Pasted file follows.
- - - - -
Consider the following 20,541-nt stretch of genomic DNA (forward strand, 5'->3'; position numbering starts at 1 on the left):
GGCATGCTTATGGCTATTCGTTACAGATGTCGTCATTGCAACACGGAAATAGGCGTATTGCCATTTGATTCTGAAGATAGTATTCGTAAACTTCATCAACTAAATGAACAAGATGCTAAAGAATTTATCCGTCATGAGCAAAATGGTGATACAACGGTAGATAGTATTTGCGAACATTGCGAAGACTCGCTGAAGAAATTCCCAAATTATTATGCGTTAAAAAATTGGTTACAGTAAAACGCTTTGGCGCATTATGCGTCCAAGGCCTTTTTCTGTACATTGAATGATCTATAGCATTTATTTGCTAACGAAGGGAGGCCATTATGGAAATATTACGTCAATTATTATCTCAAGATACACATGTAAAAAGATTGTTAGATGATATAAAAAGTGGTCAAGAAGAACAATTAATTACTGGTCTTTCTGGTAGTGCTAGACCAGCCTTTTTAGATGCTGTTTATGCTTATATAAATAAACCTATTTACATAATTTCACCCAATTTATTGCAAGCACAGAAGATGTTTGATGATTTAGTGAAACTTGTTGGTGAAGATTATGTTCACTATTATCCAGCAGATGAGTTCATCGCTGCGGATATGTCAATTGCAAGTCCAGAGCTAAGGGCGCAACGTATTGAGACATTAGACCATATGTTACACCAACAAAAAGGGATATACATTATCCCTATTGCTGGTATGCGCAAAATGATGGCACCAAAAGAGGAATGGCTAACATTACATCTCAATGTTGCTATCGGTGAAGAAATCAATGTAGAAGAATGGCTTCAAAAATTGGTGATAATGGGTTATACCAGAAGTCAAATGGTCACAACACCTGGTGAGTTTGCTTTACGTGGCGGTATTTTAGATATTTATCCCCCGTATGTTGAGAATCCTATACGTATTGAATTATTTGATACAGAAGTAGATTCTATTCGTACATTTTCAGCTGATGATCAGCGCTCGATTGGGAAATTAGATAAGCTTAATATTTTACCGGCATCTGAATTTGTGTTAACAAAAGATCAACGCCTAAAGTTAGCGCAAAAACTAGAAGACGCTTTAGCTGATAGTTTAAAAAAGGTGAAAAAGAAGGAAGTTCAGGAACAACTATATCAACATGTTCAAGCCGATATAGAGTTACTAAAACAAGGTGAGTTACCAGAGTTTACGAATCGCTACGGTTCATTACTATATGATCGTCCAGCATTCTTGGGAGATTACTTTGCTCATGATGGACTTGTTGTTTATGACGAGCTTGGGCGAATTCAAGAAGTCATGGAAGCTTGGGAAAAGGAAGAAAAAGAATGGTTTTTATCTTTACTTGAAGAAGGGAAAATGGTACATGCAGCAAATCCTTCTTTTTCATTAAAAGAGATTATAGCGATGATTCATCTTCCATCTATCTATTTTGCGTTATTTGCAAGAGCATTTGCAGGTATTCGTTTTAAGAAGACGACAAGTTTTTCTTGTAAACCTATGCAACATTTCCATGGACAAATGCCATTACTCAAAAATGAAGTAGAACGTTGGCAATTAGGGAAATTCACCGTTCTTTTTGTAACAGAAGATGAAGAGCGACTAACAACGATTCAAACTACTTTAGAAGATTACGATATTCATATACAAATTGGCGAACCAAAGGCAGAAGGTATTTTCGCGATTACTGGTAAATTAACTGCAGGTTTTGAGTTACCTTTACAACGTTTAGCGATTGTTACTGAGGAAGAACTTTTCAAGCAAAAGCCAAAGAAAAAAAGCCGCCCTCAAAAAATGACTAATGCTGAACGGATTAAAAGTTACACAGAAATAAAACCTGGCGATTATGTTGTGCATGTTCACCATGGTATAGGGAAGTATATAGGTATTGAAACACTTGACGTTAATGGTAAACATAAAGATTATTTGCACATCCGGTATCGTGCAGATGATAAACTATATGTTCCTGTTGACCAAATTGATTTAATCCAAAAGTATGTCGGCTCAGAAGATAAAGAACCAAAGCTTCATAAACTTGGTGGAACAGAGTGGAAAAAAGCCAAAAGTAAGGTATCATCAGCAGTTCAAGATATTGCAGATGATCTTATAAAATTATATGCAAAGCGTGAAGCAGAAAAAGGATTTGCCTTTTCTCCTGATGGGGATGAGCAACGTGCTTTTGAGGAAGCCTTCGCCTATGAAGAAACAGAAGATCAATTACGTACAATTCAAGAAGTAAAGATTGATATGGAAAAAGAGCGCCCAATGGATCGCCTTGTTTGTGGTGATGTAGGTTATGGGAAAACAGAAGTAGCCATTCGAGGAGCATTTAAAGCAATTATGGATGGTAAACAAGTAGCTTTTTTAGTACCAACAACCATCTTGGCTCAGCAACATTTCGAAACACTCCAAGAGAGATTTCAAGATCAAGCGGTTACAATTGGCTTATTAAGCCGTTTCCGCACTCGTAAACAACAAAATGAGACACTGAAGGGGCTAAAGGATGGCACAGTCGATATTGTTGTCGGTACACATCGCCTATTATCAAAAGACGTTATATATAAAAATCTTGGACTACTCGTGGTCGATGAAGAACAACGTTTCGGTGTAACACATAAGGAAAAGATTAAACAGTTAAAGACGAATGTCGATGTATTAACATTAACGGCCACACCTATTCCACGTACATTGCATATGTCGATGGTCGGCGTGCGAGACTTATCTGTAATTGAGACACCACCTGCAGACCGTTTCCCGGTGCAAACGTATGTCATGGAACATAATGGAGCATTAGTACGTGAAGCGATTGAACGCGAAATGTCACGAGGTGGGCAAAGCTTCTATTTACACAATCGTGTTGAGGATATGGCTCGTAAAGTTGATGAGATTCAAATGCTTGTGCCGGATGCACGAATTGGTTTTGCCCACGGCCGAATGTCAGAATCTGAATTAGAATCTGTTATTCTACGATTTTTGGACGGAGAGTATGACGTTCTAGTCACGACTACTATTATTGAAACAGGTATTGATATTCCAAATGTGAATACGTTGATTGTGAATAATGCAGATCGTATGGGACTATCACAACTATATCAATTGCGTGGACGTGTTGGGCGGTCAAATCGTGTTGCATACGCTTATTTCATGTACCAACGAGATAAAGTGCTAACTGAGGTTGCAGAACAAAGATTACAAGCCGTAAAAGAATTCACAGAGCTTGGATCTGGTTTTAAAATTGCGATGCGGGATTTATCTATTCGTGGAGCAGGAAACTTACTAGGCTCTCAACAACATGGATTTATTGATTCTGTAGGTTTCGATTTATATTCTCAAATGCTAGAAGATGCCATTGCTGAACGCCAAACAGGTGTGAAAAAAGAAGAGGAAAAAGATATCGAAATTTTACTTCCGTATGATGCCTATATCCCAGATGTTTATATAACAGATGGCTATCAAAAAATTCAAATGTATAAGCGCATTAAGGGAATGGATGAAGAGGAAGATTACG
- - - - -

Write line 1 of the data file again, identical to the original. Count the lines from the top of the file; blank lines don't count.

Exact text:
Consider the following 20,541-nt stretch of genomic DNA (forward strand, 5'->3'; position numbering starts at 1 on the left):